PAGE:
Physical Modeling for Visual Creation

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During the "Ambiant Creativity" and "Créativité Instrumentale" projects, a number of workshops were organized (see Teaching Events), including workshops dedicated to visual creation using physical modeling, with the MIMESIS environment. Usually 3- to 5-day long, they were animated by employees and PhD students of ACROE and Laboratoire ICA, and by teachers and artists that were trained during past collaborations.

These workshops were open to students in Arts (coming from Art Schools or Music Conservatories), students in Sciences, and to any other person with a strong interest for sound synthesis and computer music. No specific artistic or scientific knowledge was required.

This type of workshops allows participants to learn how to create animated images using physical models with MIMESIS. Then, they explore how to give a shape to the movements produced, using MIMESIS again or related software such as Gravure Dynamique. A specific attention is given to new creative possibilities offered by the free combination of movements created by physical models and shapes added later in a true multimodal approach, similar to what is practiced in the audio-visual domain. This work is completed by a new approach, full of creative potential, through a new software tool called MOKA (Université de Poitiers), which allows to model dynamic topologies, to shape them and to put them in motion.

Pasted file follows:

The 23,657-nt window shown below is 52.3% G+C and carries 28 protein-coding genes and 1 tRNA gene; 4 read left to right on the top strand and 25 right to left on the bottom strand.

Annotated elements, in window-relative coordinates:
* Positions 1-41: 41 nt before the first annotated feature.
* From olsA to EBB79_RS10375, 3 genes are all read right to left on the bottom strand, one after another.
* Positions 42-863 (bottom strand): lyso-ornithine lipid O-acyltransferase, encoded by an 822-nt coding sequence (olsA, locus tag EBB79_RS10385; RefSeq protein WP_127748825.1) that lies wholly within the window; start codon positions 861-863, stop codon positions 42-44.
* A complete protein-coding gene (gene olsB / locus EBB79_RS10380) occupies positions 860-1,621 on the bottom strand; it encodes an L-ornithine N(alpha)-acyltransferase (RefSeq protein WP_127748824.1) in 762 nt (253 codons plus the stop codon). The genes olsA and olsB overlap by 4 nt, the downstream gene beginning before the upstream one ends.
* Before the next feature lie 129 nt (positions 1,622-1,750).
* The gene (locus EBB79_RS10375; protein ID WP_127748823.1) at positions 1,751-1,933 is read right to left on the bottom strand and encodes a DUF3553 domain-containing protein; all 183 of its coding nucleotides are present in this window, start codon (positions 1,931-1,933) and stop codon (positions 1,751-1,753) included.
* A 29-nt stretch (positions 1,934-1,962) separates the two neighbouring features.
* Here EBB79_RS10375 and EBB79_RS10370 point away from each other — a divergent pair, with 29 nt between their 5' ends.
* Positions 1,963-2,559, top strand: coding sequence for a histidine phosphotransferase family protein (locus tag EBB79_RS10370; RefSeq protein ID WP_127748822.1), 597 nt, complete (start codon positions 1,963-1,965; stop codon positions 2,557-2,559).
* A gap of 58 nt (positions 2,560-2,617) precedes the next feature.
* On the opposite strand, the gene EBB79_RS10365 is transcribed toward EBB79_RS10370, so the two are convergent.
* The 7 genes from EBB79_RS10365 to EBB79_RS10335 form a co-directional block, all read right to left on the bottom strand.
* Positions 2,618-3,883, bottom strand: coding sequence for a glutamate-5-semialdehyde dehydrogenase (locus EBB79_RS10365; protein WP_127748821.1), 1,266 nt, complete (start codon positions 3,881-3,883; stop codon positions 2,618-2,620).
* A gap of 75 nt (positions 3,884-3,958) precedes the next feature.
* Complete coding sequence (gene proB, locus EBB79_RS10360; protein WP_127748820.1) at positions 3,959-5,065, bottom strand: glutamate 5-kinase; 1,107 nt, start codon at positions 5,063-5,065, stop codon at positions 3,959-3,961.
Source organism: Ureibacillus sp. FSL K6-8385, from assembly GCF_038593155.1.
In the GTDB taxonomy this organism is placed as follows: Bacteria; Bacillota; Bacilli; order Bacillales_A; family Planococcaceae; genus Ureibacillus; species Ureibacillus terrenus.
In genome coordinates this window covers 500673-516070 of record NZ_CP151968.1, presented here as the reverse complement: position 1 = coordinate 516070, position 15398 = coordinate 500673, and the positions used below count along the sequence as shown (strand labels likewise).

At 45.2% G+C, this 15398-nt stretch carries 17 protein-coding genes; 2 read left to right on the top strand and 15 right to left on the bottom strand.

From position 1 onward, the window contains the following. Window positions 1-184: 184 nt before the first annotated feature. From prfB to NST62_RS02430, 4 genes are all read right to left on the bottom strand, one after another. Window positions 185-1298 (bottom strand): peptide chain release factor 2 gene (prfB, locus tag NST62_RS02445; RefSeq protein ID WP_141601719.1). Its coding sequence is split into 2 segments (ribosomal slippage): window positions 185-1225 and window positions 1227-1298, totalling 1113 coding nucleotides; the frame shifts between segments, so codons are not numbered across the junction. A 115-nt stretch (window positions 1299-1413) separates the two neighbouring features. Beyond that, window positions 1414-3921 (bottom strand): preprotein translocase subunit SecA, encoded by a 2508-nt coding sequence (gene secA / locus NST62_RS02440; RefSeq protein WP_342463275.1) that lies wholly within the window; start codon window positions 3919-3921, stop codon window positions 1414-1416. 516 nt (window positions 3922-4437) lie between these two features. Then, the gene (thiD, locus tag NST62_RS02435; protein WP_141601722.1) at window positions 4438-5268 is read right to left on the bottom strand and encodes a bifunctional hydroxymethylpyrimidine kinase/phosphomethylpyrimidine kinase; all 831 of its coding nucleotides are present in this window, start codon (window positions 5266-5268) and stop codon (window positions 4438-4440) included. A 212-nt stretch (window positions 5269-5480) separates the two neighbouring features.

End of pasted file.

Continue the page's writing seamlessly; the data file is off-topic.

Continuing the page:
During the introductory phase of the workshop, the physical concepts are explained, with an emphasis on the paradigm shift induced by MIMESIS: from the representation of phenomena to the representation of causes as part of the creative process.

While participants are getting started with MIMESIS, they build and observe quite simple simulated mass - elasticity - viscosity structures in order to educate their vision to movement, and to study the relation between shape and movement by changing the visual shapes applied to these structures. For example, in the simple case of two masses bouncing on each other, modifying the size of their visual representation introduces the new observation that shape and movement can be dissociated, an observation that would be impossible without simulation. Thus, it is possible to experiment how movement and shape "cooperate" to give birth to an animated visual effect.

Then, participants are given a large library of physical models that they are invited to experiment with. Indeed, the proposed approach start from existing models rather than the "blank page", which facilitates using the software for the first time and the comprehension of physical concepts used, such as: physical interaction and its differences from spatial relation, inertia, elasticity, viscosity, non linear interactions, physical units and values of the parameters, etc.

Finally participants are invited to define and realize a micro-project, with help from the teaching team. They have to describe it to everyone before working on it, so that the ideas can be collectively refined. After realization, projects are presented to the group and the models used are analyzed and evaluated.

The workshop ends with a new discussion of the representation of causes, with a theoretical, technical and artistic point of view, with a focus on the concept of "simulated and shaped" matter, as implemented in MIMESIS.